March 3, 2016 10:27 am

Having been an antiques dealer for 50 years AND a lifelong car nut let me offer these comments:
1) It is NOT a weather vane – they are virtually always flat or near flat for the simple purpose of catching the wind.
2) Mounting sculpture on a post (even a rotating one) is not only not uncommon it is the standard practice for 3 dimensional folk art.
3) I would offer that the “step” mentioned might well actually be the shelf for the spare gas can Old No 16 carried.
4) A question – does it actually bear a number on the grill? Old No 16 held a huge place in the American Folk Consciousness in the pre-WWI so it’s not unexpected to see a tribute on this level – although it could have been an actual commission.
5) Although it was found in Palm Beach – the extreme quality of the work would seem to indicate it was done by a master craftsman who had a whole free winter available to him – i.e. Maine or Minnesota, etc. (Just my thought)

Brian Austin
March 4, 2016 1:22 am

FWIW, there have been numerous period-constructed full-3D sculpted weathervanes, such as of steam locomotives. There are also numerous present-day weathervane sculptures presented online making it difficult to find pictures and info on the old ones. :-(

March 3, 2016 10:29 am

Oh – and how much IS it?

51 Ford Guy
March 3, 2016 2:30 pm

If we have to ask, we can’t afford it.

March 3, 2016 11:06 am

A great creation by a very talented man.
Thanks for the data

March 3, 2016 11:06 am

There are many techniques to artificially patinate a “new antique” so that’s not much proof of anything. How long could it have sat outside (in Florida?) with those wheels and tires, anyway?

March 3, 2016 11:17 am

The thing that caught my eye was the sprocket in front of the driver’s rear wheel. It looks like a crankwheel from a bicycle. That alone made me think this was more modern than from the Vanderbilt Cup era.

Also, Peter Helck is a name I hadn’t heard in a while. I remember his work in Road & Track.

John C. Kovalo
March 3, 2016 11:39 am

MY [mental] question is how many hours would I have to spend to make one like it in my shop? I’m already eyeing my huge pile of galvanized sheet metal, copper being WAY too expensive.

Naaah, I dint’t have that much time on my hands, but wouldn’t this be the ultimate KOOL sculpture to have sitting around the garage, patio, etc.? I don’t care WHAT its provenance is; some things just make a statement by themselves.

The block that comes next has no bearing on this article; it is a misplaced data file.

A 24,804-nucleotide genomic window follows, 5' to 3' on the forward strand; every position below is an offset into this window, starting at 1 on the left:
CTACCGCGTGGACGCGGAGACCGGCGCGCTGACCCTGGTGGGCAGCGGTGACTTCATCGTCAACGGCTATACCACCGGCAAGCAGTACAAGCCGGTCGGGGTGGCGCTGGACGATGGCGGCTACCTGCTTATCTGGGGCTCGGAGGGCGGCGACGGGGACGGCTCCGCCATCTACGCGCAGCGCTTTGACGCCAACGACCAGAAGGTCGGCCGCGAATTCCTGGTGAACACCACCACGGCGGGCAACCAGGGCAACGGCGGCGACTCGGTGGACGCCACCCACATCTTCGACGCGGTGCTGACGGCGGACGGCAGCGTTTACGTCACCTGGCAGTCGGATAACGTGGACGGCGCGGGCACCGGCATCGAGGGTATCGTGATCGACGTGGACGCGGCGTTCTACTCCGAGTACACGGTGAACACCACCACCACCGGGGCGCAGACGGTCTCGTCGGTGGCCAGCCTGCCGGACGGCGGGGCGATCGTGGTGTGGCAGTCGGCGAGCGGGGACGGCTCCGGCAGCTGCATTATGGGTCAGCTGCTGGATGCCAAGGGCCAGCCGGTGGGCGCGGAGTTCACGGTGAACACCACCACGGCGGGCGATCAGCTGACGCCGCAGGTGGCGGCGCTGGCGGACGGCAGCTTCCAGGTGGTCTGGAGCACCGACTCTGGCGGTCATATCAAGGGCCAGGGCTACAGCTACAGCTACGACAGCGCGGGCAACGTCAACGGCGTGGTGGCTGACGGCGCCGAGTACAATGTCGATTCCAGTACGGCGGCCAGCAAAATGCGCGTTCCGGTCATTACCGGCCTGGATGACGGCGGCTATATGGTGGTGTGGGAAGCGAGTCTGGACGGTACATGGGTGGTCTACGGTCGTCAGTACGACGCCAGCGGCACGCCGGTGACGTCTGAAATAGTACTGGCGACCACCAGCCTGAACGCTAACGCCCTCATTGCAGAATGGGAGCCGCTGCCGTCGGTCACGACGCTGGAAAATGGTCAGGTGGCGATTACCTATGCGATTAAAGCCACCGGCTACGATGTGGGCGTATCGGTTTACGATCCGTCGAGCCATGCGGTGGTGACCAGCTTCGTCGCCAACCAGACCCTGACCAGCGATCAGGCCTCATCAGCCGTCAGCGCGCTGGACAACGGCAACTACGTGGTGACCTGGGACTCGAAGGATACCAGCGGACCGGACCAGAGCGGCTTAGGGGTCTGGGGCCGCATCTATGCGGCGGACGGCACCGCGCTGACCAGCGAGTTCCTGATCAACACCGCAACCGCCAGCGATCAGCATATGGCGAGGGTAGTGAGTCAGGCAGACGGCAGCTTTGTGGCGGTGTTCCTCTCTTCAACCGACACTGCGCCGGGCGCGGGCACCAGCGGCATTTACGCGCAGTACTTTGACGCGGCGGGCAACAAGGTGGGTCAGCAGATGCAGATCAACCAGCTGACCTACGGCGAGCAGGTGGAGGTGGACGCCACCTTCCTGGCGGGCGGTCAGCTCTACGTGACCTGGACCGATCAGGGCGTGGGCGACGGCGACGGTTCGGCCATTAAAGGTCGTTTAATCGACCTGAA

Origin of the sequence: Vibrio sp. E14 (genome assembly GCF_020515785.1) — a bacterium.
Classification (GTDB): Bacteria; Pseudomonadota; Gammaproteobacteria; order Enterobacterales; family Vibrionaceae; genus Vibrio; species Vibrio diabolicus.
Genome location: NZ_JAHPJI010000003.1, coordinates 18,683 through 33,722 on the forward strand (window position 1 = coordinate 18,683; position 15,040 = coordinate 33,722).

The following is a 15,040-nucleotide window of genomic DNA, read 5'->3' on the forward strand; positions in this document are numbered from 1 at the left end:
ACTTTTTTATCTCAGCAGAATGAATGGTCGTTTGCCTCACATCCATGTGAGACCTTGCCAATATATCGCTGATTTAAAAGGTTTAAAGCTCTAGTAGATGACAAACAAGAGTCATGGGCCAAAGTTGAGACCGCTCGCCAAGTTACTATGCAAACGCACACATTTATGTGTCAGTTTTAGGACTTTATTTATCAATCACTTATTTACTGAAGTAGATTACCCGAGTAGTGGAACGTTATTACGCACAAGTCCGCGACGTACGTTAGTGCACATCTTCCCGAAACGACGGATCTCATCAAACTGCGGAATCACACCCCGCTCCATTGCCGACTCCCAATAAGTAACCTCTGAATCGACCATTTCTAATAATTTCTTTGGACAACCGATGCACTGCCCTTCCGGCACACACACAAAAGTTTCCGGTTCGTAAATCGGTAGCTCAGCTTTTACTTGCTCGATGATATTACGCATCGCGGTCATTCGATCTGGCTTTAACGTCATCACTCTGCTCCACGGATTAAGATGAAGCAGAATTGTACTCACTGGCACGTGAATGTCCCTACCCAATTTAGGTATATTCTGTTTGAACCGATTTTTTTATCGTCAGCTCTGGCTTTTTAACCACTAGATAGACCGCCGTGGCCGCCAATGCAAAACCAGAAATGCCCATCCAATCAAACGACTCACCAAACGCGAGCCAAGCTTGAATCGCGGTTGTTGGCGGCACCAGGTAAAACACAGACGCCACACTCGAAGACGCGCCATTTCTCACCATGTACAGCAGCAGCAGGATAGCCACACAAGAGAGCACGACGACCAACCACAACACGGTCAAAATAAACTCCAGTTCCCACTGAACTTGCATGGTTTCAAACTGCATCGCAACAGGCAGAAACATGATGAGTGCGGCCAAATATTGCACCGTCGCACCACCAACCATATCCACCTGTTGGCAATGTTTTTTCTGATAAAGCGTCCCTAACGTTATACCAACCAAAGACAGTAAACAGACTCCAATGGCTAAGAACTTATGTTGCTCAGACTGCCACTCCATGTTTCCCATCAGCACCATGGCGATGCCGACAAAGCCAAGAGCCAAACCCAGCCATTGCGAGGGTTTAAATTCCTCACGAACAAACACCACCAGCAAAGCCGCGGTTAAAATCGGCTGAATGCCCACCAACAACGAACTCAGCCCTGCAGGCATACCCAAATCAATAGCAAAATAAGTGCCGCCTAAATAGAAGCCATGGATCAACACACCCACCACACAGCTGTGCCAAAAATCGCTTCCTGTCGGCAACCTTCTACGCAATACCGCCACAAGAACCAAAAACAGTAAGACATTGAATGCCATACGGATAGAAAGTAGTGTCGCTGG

And thanks for the refresher on the Vanderbilt and Gordon Bennett cups; i’d give my left testicle to go back in time for just one day and watch ’em run; what a time period for automobiles!

March 3, 2016 11:39 am

What’s with the rear wheel “spokes” being different (fatter?) than the fronts?

Brian Austin
March 4, 2016 12:44 am

seems to me many cars and trucks of the era did that.

Forte Venta
March 3, 2016 1:21 pm

Very interesting !

Forte Venta
March 3, 2016 1:30 pm

My guess is that it could have been commissioned by one of the actual prior owners of old # 16. I would think , that the detail we see in this interesting piece, surely had to be patterned after the genuine article. An artist,whom would have had access to the real thing, in order to create such a work…Perhaps you could trace old # 16’s lineage back to the era that the noted artist thought it was created..who owned it during that time? Perhaps they could answer the riddle for
you !

Still, very interesting..Vanderbilt Cup races history..Thanks to your publications for bringing out the historical details like these…It is why I subscribe to your publications …Happy Motoring !

March 3, 2016 2:39 pm

The Henry Ford should acquire it and display it with the prototype!

Scotty G
March 3, 2016 9:39 pm

Old or newly-made-to-look-old, I love it either way! What a great (indoor) display piece this would be, but I’m guessing that the price would be more than most of the wacky little cars on my wish list would be; maybe combined.

I love the line about, “It’s not really old”… “this looks like the one I made in the 1950s.” It’s almost as if the 1950s era wasn’t quite a while ago now..

John Cole
March 4, 2016 9:23 am

I would love to acquire this piece – can anyone shed some information on how to get a hold of the dealer who currently has it?

Frank Schaeffer
March 4, 2016 12:15 pm

judging by the rust stain below the Mechanicians seat and the extreme weathering I think it was garden art. the 2 bucket seats for holding flower pots- this may also explain the broken spoke on bottom of steering wheel and the steering wheel a bit lower than original to clear the pot. it must have come from quite an estate!

Federico Martinez
March 4, 2016 1:09 pm

“I don’t recall OLD 16 having a step originally…” Said Mr. Jerry Helck, but according to this photograph taken in 1908, it indeed had a step, alas, not exactly equal to the one in this replica…

Anyway: one incredible piece of art!
And thanks to Mr Conwill, for showing it to all of us.


Leave a Comment